Most of us practicing Immigration law are not getting a very positive VIBE (you would think someone would have told them!) from this new programme launched by the US Citizenship and Immigration Service to verify the bona fides of companies making employment-based visa applications.
The thinking was that the verification process would operate mostly through USCIS reviewing the applicant company’s Dun & Bradstreet records. However, even after submitting that record and much other data besides, recent experience suggests a high likelihood of receiving nonetheless a lengthy Request For Evidence asking for more documents than Carter has liver pills. The RFE usually states that USCIS has found “inconsistencies” between the corporate information you provided in your petition and the D&B report it is looking at. You ponder, how can that be? After all, you consulted your client’s D&B report in preparing its visa petition, and perhaps even attached that report as an exhibit. There were no inconsistencies at that stage. Could USCIS possibly be looking at something different? Does D&B have another corporate report it creates only for USCIS that is not available to its paying clients?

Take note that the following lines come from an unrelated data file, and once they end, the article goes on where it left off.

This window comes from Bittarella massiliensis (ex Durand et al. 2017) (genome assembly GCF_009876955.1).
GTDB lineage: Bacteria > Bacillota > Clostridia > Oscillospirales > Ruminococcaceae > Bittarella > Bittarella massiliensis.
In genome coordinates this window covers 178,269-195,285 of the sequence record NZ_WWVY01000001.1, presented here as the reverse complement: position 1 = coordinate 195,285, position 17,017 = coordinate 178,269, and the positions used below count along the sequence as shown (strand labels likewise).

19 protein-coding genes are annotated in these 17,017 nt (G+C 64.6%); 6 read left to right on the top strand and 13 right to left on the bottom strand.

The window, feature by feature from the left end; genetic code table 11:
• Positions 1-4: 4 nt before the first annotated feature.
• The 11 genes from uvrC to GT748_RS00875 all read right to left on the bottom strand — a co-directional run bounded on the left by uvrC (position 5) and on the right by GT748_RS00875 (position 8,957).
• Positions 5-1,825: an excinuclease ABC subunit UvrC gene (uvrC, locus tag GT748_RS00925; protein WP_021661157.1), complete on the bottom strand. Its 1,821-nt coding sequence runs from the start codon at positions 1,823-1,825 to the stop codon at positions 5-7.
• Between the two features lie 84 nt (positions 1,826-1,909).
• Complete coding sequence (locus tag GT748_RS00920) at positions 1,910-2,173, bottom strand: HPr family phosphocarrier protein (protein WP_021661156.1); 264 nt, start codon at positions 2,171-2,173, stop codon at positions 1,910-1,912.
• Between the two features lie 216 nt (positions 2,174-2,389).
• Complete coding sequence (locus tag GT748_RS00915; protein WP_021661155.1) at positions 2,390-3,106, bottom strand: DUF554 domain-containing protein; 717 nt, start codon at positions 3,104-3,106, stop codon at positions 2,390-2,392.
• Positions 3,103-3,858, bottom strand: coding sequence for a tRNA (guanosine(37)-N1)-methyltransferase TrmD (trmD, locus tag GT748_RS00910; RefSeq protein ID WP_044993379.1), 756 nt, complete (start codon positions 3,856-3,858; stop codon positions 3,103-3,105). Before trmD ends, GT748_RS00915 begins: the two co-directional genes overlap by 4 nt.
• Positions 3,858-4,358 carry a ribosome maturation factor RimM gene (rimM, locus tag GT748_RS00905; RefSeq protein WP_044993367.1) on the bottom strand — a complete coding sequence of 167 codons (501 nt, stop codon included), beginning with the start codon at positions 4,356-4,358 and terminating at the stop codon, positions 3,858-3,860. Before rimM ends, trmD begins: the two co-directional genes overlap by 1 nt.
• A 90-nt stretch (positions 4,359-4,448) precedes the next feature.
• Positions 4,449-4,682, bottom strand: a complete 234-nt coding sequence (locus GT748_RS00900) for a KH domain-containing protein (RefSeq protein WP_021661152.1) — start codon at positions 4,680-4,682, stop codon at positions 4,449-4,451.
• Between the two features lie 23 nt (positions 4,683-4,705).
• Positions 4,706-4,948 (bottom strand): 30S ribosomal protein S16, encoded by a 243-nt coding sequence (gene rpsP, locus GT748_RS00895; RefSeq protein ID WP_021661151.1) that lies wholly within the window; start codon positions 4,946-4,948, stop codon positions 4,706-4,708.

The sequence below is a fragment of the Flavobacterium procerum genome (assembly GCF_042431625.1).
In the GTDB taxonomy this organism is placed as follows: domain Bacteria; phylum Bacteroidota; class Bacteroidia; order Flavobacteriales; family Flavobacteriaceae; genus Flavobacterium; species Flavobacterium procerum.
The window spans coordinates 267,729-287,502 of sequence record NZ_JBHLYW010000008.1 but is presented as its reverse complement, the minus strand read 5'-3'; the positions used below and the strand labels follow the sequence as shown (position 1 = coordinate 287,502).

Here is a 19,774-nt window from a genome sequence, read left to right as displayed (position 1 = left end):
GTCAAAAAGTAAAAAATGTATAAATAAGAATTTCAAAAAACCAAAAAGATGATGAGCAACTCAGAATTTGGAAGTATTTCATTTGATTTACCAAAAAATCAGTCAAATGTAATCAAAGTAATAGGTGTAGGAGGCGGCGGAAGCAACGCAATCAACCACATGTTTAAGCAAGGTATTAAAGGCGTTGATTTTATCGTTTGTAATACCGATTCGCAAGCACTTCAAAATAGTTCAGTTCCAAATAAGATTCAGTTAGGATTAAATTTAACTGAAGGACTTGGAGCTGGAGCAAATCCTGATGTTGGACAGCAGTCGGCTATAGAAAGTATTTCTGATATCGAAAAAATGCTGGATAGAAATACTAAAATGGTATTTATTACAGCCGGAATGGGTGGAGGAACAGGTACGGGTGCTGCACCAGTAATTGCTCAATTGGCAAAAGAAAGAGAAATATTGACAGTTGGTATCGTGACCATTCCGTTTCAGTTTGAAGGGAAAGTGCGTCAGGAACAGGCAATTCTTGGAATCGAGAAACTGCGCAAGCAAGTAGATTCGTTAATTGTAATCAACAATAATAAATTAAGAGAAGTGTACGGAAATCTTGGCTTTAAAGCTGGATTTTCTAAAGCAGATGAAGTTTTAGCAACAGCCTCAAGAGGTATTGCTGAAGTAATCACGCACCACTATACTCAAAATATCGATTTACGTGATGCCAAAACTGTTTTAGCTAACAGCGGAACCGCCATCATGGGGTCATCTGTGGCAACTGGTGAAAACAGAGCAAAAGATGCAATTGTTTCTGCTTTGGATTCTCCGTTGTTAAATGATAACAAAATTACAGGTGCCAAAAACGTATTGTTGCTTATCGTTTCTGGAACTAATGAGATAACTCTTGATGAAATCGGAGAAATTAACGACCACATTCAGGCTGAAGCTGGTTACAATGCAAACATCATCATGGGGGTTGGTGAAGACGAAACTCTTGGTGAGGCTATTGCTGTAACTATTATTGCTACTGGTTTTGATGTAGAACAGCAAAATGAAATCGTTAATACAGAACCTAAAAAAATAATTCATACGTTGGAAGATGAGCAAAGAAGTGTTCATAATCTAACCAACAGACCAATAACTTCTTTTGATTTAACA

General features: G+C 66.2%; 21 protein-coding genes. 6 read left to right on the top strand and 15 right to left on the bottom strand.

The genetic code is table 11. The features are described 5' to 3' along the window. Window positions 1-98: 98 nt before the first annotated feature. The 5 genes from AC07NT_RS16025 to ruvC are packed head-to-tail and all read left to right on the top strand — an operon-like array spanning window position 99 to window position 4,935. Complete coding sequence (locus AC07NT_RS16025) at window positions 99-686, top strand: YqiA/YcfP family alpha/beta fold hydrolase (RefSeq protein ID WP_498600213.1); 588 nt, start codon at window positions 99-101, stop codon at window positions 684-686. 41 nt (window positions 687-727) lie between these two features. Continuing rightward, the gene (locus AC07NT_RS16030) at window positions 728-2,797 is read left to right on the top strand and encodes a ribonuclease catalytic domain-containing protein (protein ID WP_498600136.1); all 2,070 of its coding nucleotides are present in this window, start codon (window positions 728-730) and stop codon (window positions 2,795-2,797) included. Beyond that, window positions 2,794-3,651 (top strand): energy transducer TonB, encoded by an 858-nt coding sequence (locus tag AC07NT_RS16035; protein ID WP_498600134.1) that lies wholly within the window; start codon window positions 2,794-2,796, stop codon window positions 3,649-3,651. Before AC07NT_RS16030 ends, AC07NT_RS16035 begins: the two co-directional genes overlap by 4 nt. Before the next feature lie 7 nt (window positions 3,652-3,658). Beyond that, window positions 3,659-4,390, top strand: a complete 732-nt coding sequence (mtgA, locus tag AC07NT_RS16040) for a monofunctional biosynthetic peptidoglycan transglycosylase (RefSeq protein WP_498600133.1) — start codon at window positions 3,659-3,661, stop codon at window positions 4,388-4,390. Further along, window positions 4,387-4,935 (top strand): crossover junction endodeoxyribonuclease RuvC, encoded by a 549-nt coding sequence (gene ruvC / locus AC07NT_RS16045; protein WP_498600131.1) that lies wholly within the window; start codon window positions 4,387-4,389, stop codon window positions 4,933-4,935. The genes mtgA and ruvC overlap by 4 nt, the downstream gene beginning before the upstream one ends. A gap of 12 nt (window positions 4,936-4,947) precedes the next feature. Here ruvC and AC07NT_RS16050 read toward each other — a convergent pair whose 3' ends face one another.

So you set out on this Sherlock Holmes adventure, only to discover that D&B have never heard of the VIBE programme and, with the best will in the world, are simply at a loss as to how to help you. Why not ask USCIS to provide you with its VIBE D&B report so that you can compare the two? It would seem only common sense that before the client is put through all the expense of collecting the additional documentation requested (even though its petition satisfied all the regulatory and legal requirements for the visa), USCIS should share the report upon which its RFE is premised. But then again, the cynics might ask, is common sense necessarily the touchstone when dealing with Immigration law and regulations?
Good luck. It is too soon to know how USCIS will respond. In the meantime, we have little choice but to respond to the RFE and to advise our clients that updating their D&B reports to remove the scope for inconsistencies created by the passage of time is not really an option. In not very veiled terms, USCIS warns in its RFE letter that while it cannot require our corporate client to update its D&B report, not doing so “will” (not even may) affect any of its future filings. A lesson there for us all, I think.